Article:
Pier  

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Kunstformen der Natur (1904) by Ernst Haeckel
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Kunstformen der Natur (1904) by Ernst Haeckel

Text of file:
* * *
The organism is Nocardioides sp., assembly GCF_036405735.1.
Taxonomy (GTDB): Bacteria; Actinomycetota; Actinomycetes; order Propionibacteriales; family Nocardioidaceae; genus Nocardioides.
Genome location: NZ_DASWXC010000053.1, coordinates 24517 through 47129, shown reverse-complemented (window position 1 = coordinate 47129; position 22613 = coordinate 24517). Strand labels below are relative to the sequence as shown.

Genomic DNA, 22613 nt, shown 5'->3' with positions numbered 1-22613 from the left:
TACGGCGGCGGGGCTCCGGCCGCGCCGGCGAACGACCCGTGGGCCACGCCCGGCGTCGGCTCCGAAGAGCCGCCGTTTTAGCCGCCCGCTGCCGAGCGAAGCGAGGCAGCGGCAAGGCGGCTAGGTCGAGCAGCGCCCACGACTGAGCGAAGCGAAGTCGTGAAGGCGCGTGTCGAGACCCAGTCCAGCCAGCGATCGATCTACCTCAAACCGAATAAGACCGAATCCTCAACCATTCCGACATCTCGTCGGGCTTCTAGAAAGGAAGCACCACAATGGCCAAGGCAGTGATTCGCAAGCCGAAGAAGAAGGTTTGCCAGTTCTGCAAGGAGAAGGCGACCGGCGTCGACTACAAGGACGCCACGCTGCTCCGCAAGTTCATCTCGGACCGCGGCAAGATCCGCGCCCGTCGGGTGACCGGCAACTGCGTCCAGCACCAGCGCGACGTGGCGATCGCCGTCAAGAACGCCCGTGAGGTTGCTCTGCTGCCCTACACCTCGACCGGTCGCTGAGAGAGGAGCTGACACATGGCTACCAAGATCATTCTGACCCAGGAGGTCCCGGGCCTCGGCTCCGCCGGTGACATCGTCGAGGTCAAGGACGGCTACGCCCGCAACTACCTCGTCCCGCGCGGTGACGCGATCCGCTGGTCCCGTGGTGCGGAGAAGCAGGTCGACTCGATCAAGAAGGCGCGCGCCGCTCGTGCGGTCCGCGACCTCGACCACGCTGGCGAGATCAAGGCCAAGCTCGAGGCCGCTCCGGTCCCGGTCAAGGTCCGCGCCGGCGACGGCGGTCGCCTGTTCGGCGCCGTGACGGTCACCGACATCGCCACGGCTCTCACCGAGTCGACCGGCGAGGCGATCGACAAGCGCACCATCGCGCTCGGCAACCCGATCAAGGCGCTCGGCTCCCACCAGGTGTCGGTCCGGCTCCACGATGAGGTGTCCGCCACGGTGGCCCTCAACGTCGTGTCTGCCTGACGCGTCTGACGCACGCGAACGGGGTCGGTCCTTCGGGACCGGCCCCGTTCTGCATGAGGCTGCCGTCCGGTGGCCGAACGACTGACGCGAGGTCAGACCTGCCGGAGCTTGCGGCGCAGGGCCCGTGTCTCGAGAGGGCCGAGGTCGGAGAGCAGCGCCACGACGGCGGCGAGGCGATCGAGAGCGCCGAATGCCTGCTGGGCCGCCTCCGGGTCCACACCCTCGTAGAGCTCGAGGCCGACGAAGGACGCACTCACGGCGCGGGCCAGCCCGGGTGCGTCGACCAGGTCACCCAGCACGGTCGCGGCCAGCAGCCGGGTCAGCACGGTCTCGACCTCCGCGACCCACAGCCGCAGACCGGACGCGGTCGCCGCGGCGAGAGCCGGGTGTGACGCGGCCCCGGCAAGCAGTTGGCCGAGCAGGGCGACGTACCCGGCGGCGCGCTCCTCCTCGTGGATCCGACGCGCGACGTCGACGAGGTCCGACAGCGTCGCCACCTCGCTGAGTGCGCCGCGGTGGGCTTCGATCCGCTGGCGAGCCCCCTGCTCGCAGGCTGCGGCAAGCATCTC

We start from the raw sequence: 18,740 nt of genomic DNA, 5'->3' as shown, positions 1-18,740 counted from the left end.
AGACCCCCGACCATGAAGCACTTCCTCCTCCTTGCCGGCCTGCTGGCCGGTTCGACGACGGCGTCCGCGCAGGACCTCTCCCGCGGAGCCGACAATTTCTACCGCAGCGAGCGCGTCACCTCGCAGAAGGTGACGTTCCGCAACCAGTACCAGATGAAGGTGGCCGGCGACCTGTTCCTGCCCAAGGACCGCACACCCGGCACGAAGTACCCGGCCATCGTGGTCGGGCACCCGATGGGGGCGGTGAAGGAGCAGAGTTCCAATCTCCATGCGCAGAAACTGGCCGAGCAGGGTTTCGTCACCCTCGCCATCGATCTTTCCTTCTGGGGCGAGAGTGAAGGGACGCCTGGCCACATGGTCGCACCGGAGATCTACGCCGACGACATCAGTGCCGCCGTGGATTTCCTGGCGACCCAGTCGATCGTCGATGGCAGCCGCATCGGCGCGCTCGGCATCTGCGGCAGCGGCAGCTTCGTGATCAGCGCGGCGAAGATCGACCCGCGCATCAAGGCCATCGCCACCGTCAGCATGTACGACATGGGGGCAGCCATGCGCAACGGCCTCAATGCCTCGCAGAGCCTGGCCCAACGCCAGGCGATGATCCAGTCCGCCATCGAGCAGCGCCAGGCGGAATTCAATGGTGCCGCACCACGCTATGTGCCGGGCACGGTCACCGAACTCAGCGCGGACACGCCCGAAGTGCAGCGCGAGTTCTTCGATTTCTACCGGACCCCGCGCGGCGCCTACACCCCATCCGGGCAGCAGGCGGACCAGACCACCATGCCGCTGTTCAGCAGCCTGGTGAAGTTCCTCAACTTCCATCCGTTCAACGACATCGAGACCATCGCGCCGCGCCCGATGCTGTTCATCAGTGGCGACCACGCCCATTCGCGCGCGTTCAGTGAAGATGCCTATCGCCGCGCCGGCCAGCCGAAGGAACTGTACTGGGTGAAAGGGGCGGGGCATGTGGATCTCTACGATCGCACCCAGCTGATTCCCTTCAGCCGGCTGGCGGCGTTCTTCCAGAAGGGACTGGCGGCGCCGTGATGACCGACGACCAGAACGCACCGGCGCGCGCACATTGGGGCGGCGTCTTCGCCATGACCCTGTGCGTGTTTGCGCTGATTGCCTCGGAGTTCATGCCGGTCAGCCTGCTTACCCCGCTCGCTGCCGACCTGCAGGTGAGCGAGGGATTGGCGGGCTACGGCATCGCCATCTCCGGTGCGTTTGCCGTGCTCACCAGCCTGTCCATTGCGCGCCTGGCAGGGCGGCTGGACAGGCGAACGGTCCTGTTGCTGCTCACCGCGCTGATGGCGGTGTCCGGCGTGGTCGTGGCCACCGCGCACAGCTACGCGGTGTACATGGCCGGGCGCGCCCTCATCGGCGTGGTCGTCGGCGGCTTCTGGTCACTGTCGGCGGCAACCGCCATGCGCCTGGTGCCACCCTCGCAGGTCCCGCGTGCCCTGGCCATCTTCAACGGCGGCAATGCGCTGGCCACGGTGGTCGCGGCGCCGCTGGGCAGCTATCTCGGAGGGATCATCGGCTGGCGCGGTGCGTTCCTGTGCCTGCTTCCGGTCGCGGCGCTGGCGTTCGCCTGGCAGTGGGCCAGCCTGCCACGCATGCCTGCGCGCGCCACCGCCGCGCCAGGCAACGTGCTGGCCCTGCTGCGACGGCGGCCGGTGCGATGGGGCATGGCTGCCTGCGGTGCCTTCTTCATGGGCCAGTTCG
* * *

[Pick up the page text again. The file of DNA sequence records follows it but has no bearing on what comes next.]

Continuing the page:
The Mutoscope was an early motion picture device, patented by Herman Casler on November 21, 1894. Like Thomas Edison's Kinetoscope it did not project on a screen, and provided viewing to only one person at a time. Cheaper and simpler than the Kinetoscope, the system—marketed by the American Mutoscope Company)—quickly dominated the coin-in-the-slot "peep-show" business. Mutoscopes were a popular feature of amusement arcades and pleasure piers from the 1890s until the mid-20th century. The typical arcade installation included multiple machines offering a mixture of fare. Both in the early days and during the revival, that mixture usually included "girlie" reels which ran the gamut from risqué to outright soft-core pornography. It was, however, common for these reels to have suggestive titles that implied more than the reel actually delivered. The title of one such reel, What the Butler Saw, became a byword, and Mutoscopes are commonly known in England as "What-the-Butler-Saw machines." (What the butler saw, presumably through a keyhole, was a woman partially disrobing.)




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